I have a fifth grade student who has a really hard time with redirection. Yesterday, when I told her that she had reached the end of her warnings and was close to getting a lunch detention, she pointed to her smart watch and said, “My mom said I should record you if you got like this.” I was so caught off-guard I didn’t know what to do. So.. what do I do?! Smart watches are allowed on our campus, by the way.
—On ONE HAND, I SEE HER POINT
First, go to your administrator and let them know about this incident. Depending on the laws in your state, this could be permitted, but I can’t imagine a district saying, “Yep! We’re cool with students recording teachers and distributing that material as they please.” Plus, it sounds like you need some administrative support in handling this student.
If your school and state continue to allow the recording of teachers (one-way consent), you still have the power to control one aspect: yourself. Stay calm. Remind your student of the expectations. Redirect respectfully. If you refuse to bite, the teacher bait won’t go anywhere.
Then find a new school with a better technology policy.
On Saturday, I’m taking a mandatory certification test—with my own money—so that I am qualified to change diapers for eight year-olds. No, this is not for special education services or students with mental or physical disabilities. This is for the children of parents who think that “potty training before a child is ready is abuse.” I took that quote from the PowerPoint presentation of a group of moms “advocating” for their children, BTW. Am I losing it for being horrified? Am I in the wrong here?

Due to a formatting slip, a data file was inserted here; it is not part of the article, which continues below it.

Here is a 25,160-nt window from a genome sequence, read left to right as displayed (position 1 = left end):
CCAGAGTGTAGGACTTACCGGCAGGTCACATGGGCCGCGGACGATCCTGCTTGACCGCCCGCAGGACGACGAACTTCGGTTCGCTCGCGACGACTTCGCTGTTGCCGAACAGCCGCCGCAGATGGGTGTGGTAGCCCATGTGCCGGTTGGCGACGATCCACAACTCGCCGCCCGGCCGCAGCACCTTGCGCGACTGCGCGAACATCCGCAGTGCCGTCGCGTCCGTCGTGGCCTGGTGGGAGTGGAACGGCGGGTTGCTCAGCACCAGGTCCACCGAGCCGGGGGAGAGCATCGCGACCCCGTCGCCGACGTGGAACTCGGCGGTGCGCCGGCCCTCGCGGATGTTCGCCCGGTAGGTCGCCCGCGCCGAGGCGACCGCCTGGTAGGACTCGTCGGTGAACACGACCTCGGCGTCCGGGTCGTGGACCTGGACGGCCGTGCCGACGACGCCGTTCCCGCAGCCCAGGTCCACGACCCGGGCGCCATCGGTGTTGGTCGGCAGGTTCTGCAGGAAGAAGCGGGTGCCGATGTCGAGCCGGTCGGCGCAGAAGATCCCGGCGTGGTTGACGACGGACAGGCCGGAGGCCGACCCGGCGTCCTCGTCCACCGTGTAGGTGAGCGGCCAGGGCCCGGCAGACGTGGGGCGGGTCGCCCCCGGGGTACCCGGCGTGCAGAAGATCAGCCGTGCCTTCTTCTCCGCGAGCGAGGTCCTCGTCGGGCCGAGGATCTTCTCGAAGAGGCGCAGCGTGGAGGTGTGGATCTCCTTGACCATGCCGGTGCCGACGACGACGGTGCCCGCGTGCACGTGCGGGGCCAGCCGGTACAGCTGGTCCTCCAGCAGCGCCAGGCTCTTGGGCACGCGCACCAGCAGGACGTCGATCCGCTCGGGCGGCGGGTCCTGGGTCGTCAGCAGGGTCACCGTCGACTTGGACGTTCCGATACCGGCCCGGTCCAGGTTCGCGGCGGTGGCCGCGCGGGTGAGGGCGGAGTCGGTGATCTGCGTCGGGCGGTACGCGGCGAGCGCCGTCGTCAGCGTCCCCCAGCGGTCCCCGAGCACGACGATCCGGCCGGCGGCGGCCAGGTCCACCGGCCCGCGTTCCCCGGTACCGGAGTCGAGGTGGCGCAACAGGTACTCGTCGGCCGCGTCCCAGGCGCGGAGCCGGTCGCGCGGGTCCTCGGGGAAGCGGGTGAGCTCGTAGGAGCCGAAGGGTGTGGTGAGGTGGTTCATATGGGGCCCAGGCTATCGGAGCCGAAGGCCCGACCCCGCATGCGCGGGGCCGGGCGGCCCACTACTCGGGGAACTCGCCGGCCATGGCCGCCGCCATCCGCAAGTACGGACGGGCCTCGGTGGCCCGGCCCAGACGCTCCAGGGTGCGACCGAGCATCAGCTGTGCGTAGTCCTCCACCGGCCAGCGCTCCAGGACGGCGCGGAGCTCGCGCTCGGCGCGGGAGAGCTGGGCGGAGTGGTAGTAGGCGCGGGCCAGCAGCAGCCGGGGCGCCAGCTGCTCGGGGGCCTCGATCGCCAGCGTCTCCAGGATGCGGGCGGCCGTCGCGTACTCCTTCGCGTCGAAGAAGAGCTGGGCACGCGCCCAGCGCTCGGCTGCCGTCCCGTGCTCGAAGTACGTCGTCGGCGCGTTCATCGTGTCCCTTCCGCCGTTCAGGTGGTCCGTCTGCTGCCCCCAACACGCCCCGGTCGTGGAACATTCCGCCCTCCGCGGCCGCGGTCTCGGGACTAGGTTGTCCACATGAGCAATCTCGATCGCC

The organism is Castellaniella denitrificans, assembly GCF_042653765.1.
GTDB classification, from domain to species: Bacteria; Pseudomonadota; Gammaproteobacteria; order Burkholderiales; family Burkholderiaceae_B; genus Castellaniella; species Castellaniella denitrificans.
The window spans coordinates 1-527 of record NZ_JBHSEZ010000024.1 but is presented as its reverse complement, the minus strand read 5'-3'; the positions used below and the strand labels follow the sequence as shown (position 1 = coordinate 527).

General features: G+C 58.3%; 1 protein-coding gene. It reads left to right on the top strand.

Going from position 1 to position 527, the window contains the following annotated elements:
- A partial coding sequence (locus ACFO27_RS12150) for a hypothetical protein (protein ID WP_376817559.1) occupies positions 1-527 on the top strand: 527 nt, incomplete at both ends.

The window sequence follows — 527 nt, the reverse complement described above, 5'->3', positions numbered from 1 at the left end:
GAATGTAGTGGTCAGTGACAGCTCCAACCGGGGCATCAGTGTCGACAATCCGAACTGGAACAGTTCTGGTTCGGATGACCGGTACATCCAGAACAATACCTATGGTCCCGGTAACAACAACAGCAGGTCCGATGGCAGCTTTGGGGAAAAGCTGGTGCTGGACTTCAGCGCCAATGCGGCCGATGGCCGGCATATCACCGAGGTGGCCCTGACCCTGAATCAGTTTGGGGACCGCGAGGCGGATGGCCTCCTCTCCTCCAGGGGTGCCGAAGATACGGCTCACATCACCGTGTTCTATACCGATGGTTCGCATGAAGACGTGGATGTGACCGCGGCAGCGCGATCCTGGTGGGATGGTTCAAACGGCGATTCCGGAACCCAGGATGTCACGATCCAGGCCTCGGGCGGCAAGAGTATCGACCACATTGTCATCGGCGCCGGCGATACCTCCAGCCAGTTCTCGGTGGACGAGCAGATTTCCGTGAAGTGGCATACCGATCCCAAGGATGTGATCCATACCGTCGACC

—Not a diaper genie
You are not alone! I had been blissfully unaware of this ever-increasing reality for elementary teachers until last month. The teachers in this article share how frustrating and demoralizing it is to take on yet another parental responsibility.
Unfortunately, the only way forward is your school or district changing (or enforcing) enrollment requirements.
Fortunately, there is a lightning-fast way to get schools to change policies.
Angry parents going to the school board.
Talk to your PTA or neighborhood parent group about how you changing diapers is bad for all kids. It regularly interrupts and delays instruction. It diverts your attention from potential safety and classroom management issues (especially since I imagine you have to do this in a private location away from the classroom). When parents hear that other parents’ decisions are putting their child at a disadvantage, you’ll start to see change.
Do you have a burning question? Email us at email@example.com.
Dear We Are Teachers,
After a big storm in June, an electrical outage and roof leak left four classrooms full of black mold. We were notified back in June and were assured that the rooms would be cleaned before we returned, but it looks like there was just a surface-level scrubbing at best. There are still spots on walls, floors, and desks, but our administration insists that it’s been “inspected by specialists.” I don’t even want to be there for in-service, let alone a school year. What should I do?
—MY PRINCIPAL IS A FUNGI WITH QUESTIONABLE MORELS